Many family caregivers encounter issues with bathing. The first issue is frequency. Many older adults came from a time period where they sponged off most days and had a full immersed bath once or twice a week. Also, frequent bathing can dry out older skin and cause itching. Unless there is an incontinence problem, if bathing is a battle it may be better to wash at the sink and invoke the reality of the “Saturday night bath.”
Make sure the bathroom is warm and not drafty. Have all of the supplies and towels in reach. Again, have the person with dementia perform as much of the washing as she or he can. Some couples shower together. I’ve even had some daughters shower with mom and sons with dads. Do whatever works. Some of my families have had good success with turning the shower/bath into a “spa” experience, especially with women. They use scented candles, extra fluffy towels, music, and special soaps. Just make sure if you go this route, you don’t create a fire or fall hazard with slippery oils.
For situations where your family member needs more help, a shower chair or bar may be necessary to prevent falls. Start by spraying the feet and working up towards the neck. Save washing the hair for last, or save hair washing for the hair salon. It may be helpful to let the person hold and control the shower wand; this is an example where hand-over-hand may prevent the water from going all over the place but allow the person with dementia to feel in control.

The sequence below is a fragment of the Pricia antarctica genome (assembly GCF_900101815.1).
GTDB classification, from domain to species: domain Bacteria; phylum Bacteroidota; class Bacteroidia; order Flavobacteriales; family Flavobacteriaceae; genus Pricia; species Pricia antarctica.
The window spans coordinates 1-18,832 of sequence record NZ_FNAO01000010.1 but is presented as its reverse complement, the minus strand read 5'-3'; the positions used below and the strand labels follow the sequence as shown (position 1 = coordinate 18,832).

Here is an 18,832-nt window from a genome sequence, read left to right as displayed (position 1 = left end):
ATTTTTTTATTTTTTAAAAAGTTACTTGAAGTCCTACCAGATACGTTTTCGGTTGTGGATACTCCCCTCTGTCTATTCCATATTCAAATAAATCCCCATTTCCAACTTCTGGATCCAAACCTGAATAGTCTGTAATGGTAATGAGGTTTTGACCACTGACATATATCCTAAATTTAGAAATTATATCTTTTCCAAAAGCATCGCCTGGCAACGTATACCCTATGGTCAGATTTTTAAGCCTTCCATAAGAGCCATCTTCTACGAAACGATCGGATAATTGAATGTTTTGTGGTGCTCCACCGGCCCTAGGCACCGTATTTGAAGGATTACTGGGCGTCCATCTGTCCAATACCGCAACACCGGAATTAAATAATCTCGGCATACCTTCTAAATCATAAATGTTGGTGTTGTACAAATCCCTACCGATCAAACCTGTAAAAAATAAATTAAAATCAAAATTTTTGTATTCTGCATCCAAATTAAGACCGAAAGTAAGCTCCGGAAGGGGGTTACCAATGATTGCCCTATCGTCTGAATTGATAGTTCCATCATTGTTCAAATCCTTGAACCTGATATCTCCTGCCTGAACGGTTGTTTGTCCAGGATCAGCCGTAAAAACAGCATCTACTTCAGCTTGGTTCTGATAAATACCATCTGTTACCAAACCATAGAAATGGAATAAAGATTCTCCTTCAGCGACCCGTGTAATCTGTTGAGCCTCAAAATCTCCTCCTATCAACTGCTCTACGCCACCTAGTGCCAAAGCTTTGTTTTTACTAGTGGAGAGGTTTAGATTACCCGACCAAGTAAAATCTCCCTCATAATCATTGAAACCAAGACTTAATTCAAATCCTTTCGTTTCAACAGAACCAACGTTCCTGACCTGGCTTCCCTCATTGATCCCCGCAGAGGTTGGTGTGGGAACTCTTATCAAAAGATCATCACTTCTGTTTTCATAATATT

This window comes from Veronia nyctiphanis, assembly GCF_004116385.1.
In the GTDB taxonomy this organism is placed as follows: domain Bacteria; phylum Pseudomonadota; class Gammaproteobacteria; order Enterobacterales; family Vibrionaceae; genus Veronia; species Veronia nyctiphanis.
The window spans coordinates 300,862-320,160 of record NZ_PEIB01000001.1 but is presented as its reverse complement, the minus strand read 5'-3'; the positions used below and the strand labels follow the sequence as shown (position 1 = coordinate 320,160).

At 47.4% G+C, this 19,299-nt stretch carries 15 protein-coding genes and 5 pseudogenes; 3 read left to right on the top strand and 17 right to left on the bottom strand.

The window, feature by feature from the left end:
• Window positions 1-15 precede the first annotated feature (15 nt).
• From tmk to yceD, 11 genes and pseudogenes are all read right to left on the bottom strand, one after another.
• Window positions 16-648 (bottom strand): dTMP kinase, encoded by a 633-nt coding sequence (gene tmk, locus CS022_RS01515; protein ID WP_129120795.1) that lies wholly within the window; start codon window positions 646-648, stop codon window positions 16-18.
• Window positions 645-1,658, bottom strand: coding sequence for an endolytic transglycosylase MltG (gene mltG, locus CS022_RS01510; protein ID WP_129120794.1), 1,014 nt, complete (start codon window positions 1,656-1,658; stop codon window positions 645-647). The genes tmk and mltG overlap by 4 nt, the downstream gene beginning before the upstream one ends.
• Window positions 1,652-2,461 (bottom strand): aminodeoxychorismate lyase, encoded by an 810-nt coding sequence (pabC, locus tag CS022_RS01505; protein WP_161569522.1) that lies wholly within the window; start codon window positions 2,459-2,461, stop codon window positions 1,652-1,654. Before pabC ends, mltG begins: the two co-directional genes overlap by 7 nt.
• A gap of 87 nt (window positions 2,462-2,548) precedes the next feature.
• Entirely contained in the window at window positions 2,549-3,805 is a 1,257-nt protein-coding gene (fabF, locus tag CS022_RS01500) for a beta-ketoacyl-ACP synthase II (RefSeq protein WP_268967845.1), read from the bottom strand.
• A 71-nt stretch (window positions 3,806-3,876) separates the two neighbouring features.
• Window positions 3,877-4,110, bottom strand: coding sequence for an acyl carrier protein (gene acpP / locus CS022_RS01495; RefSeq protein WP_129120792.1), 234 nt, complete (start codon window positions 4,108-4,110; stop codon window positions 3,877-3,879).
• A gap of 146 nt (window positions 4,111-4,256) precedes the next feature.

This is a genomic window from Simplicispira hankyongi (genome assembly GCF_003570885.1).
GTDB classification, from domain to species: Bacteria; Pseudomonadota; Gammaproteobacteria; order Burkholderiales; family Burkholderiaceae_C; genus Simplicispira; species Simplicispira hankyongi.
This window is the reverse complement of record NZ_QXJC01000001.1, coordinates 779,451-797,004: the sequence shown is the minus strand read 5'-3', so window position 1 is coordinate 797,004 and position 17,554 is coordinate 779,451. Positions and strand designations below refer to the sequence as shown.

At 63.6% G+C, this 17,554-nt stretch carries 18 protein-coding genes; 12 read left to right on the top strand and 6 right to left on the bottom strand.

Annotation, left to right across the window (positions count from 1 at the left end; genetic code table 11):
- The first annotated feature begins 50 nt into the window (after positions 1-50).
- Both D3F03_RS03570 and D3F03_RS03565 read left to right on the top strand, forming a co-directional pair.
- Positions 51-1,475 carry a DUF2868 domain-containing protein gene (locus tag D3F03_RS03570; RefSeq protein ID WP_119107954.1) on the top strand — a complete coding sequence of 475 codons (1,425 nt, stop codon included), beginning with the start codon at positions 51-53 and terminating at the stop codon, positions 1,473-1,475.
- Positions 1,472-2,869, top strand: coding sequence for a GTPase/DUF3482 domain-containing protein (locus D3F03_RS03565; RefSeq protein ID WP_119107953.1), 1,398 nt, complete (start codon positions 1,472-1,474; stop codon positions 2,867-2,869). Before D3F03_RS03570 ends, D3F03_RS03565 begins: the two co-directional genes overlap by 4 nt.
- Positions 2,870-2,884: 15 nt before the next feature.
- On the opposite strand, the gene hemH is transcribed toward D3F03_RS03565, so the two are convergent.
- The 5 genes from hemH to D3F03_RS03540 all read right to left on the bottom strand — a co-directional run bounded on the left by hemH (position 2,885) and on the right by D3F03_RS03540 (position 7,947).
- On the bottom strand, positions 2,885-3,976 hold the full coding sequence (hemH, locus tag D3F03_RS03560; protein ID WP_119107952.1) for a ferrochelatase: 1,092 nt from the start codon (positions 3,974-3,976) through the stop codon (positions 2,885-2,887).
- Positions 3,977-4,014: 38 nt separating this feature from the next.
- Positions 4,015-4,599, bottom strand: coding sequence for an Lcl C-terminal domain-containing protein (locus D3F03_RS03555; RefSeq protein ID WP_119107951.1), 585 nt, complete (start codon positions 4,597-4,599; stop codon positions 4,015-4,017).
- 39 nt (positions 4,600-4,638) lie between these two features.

Sometimes, covering the person with towels and removing a towel at a time, washing that body part, then putting the towel back, may reduce care resistance for 2 reasons: modesty and warmth. I’ve given many showers in my time and while I may be sweating profusely, the person I was showering was shivering.
As mentioned in previous blogs, allow the person with dementia to complete as much of the bath/shower as possible. For people with dementia who do not want help, you may want to offer to “wash your back” or “help with the feet.” Think about it. I would feel OK about someone helping me to wash my back or wash my feet, and I would accept that help. No way would I want someone trying to wash more intimate areas, that would freak me out!! If your loved one needs that level of help, and they are refusing it, you can use the hand-over-hand technique mentioned in some of the other blogs.
While blogs like this are helpful, sometimes caregivers need a little more. Click here for information on upcoming webinars and personalized dementia coaching.
Dr. Rita Jablonski
Rita Jablonski, PhD, CRNP, FAAN, FGSA is a nurse practitioner, researcher, tenured professor, and former family caregiver. Her research and practice involve all aspects of dementia management; she is best known for non-drug strategies to address dementia-related behaviors.